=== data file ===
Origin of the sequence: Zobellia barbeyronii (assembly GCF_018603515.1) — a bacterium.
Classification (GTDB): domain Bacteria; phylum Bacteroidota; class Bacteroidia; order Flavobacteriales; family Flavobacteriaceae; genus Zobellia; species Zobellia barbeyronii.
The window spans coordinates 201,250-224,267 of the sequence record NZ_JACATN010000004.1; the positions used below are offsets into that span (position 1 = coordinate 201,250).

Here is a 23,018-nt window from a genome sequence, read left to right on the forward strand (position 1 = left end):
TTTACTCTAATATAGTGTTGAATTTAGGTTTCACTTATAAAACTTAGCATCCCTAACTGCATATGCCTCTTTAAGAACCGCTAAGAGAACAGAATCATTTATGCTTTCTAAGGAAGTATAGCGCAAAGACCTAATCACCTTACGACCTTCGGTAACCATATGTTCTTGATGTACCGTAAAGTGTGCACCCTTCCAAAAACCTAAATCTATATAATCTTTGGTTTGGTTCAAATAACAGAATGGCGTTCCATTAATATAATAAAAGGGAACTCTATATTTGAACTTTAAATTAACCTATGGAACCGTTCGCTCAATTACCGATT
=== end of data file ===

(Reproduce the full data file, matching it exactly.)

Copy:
Origin of the sequence: Zobellia barbeyronii (assembly GCF_018603515.1) — a bacterium.
Classification (GTDB): domain Bacteria; phylum Bacteroidota; class Bacteroidia; order Flavobacteriales; family Flavobacteriaceae; genus Zobellia; species Zobellia barbeyronii.
The window spans coordinates 201,250-224,267 of the sequence record NZ_JACATN010000004.1; the positions used below are offsets into that span (position 1 = coordinate 201,250).

Here is a 23,018-nt window from a genome sequence, read left to right on the forward strand (position 1 = left end):
TTTACTCTAATATAGTGTTGAATTTAGGTTTCACTTATAAAACTTAGCATCCCTAACTGCATATGCCTCTTTAAGAACCGCTAAGAGAACAGAATCATTTATGCTTTCTAAGGAAGTATAGCGCAAAGACCTAATCACCTTACGACCTTCGGTAACCATATGTTCTTGATGTACCGTAAAGTGTGCACCCTTCCAAAAACCTAAATCTATATAATCTTTGGTTTGGTTCAAATAACAGAATGGCGTTCCATTAATATAATAAAAGGGAACTCTATATTTGAACTTTAAATTAACCTATGGAACCGTTCGCTCAATTACCGATT